Welcome back to the Game of Thrones TV Book Club, a discussion space for Thrones viewers who have also read the five books (so far) of George R. R. Martin’s Song of Ice and Fire series. This week, Darren Franich and Hillary Busis take on the show’s mustache-twirling version of Littlefinger, the triumphant return of Hot Pie, and, as always, the dangers of hurtling past George R. R. Martin’s story. Check out James Hibberd’s full recap of the episode, then join us as we venture into the narrative borderlands of A Storm of Swords, A Feast for Crows, »

- EW staff

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What to Watch: Tonight's TV Picks - Agents of Shield, Gogglebox

14 March 2014 4:00 AM, PDT | Digital Spy | See recent Digital Spy - TV news news »

Marvel's Agents of Shield: Channel 4, 8pm

Agents of Shield returns to UK television after its mid-season break in the Us.

The evil centipede group have taken Coulson as their hostage, and are interrogating him about his mysterious survival in a bleak and creepy desert wasteland. As Coulson learns some vital information regarding his survival, a member of his team may have to pay the ultimate price for this knowledge.

Unknowingly, the team are planning a full-scale mission for Coulson, but Skye ends up having to take action alone.

Jonathan Creek: BBC One, 9pm

The series five finale airs tonight and Jonathan is drawn into the kidnapping case of a government minister's wife. The case takes an interesting turn as Jonathan follows a lead to his eccentric cleaner, played by Josie Lawrence.

Polly also suffers from jealously after she sees Jonathan greeting an old female friend rather too warmly for her liking. »

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As TV's Fortunes Rise, Diversity Plummets

6 March 2014 7:18 AM, PST | Indiewire Television | See recent Indiewire Television news »

At the Huffington Post, Maureen Ryan undertakes an epic investigation into the diversity of premium-cable diversity, and comes to a conclusion that unfortunately boils down to a few simple words: White men. Crunching the numbers over the nearly 40 years of HBO's existence, Ryan finds exactly one one-hour drama series created by a woman, and not a single "original one-hour drama or dramatic miniseries creatively led at its debut by a person of color." (One thing that has changed over that period is the way showrunners are credited, so in some cases the question of who had creative control comes down to an educated guess.) It's hard to exaggerate how bad the numbers are:Of 38 narrative architects of one-hour HBO dramas and dramatic miniseries between 1975 and 2014, Cynthia Mort of "Tell Me You Love Me" (2007), Abi Morgan of "Tsunami: The Aftermath" (2006) and M.M. Kaye, co-writer of "The Far Pavilions" (1984), are the only women, »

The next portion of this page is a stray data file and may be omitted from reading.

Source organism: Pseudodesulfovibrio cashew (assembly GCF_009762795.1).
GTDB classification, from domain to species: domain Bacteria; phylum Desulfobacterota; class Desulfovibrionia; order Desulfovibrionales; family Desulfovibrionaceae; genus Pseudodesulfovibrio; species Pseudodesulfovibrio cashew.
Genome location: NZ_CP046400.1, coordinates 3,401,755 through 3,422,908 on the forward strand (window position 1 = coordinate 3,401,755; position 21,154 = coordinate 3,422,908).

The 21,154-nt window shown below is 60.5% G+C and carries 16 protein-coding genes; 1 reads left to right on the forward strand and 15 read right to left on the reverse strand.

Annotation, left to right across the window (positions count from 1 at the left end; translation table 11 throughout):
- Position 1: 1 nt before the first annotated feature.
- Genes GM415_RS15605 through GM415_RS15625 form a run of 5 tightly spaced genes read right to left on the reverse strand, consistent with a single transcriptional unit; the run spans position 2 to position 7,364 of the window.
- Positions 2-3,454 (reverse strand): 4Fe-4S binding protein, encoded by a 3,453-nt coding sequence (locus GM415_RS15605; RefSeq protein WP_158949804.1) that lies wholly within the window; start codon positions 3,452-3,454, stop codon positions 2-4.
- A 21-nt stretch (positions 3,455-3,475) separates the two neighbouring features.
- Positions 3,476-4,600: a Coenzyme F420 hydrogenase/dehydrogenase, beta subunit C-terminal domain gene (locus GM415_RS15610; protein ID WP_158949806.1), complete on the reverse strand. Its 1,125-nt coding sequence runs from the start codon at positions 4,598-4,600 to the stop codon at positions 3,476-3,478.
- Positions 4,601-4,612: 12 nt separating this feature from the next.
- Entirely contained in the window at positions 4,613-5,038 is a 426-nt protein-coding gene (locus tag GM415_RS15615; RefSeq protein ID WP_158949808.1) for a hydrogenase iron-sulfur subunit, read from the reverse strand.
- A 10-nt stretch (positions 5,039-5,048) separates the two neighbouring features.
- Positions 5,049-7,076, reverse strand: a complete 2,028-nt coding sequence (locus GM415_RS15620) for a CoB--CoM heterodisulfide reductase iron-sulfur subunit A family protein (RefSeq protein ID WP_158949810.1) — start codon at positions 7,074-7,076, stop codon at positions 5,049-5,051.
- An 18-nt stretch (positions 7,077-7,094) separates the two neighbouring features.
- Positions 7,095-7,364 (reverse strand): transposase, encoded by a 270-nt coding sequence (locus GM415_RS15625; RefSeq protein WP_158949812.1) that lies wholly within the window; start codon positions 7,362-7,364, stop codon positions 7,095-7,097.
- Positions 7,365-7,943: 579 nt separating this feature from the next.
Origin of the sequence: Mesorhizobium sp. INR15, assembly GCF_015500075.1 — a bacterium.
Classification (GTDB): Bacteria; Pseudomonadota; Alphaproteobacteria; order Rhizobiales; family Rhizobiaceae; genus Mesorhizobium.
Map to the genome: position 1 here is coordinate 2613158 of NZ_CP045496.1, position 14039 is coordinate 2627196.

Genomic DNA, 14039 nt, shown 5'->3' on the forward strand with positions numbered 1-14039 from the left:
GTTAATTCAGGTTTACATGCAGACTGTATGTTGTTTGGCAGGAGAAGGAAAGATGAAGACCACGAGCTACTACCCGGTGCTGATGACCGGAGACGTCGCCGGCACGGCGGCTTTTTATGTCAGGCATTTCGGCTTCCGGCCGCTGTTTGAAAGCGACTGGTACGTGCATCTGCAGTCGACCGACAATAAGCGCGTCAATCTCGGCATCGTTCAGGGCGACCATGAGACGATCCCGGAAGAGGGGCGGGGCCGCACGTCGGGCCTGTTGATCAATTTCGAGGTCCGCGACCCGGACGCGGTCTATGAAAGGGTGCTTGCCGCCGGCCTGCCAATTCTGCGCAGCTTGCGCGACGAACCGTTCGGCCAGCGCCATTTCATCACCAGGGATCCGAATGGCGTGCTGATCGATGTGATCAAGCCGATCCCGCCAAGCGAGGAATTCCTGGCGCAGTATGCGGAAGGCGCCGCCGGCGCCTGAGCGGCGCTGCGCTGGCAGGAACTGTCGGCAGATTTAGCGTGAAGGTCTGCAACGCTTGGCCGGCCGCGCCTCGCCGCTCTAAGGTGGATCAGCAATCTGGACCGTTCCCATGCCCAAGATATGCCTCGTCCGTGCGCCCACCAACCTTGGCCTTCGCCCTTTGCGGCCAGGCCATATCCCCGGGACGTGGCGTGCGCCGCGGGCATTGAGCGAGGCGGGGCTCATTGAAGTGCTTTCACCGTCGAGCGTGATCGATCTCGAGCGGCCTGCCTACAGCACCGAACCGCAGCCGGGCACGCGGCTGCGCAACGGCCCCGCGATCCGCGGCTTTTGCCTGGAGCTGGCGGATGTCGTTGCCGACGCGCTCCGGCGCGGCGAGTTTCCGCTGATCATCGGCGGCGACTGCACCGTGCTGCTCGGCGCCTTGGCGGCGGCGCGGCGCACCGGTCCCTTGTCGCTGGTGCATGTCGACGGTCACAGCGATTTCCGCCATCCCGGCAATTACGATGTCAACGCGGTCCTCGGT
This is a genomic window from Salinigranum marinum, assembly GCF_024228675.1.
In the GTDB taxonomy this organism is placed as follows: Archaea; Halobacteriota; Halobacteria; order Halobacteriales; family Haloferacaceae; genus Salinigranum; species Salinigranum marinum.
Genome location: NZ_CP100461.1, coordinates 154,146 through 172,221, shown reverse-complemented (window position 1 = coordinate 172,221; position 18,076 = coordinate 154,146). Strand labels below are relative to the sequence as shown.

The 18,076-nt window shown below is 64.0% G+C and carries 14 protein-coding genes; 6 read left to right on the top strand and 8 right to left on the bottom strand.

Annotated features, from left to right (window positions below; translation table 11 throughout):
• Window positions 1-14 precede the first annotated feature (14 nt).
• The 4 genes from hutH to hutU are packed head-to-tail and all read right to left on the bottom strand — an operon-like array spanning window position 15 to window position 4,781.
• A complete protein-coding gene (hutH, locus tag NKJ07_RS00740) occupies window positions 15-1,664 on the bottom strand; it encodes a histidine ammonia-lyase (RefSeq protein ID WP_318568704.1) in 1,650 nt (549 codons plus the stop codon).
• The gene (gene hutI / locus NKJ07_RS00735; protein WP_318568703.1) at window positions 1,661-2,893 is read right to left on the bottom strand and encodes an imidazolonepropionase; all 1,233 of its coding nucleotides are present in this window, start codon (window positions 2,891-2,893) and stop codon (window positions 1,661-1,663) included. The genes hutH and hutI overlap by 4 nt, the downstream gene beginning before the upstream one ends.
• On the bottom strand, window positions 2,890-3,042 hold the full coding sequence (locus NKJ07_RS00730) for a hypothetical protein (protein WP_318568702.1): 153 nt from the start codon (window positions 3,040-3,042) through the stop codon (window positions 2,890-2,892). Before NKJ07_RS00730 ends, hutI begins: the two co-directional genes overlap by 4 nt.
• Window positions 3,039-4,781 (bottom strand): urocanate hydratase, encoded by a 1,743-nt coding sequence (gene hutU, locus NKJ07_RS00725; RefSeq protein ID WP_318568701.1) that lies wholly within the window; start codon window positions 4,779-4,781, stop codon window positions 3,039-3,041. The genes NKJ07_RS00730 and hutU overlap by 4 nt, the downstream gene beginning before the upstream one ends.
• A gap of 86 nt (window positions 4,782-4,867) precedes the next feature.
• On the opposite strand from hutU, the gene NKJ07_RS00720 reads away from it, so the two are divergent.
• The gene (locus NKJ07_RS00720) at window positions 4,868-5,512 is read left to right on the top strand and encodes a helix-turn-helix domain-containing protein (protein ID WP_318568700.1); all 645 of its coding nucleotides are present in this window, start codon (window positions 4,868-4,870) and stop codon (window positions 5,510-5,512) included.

- Sam Adams

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It’s Not TV: HBO, The Company That Changed Television: Fall and Rise

17 January 2014 10:46 AM, PST | SoundOnSight | See recent SoundOnSight news »

Failure is inevitable. Success is elusive.

Steven Spielberg

As HBO’s CEO, Michael Fuchs, who’d come up through the company’s programming side, had spent 11 years working to transform the service from a movie channel with some pleasant original filler into a true programming platform. Ironically, Fuchs’ vision wouldn’t come to full fruit until after he’d left the company in May 1995, and it would happen under a guy who had no programming experience at all: Jeff Bewkes, who took over the CEO’s slot after Fuchs’ departure.

A friend of mine in the company who’d worked with Bewkes once explained his programming philosophy while we were talking about some of the company’s big dollar extravaganzas, like Band of Brothers. Bewkes didn’t interfere with the creative side. “If you can make it make business sense to him, Jeff’ll say, ‘Go ahead.’ If you can »

- Bill Mesce

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2014 | 2013 | 2012 | 2011 | 2010 | 2009 | 2008 | 2007

7 items from 2014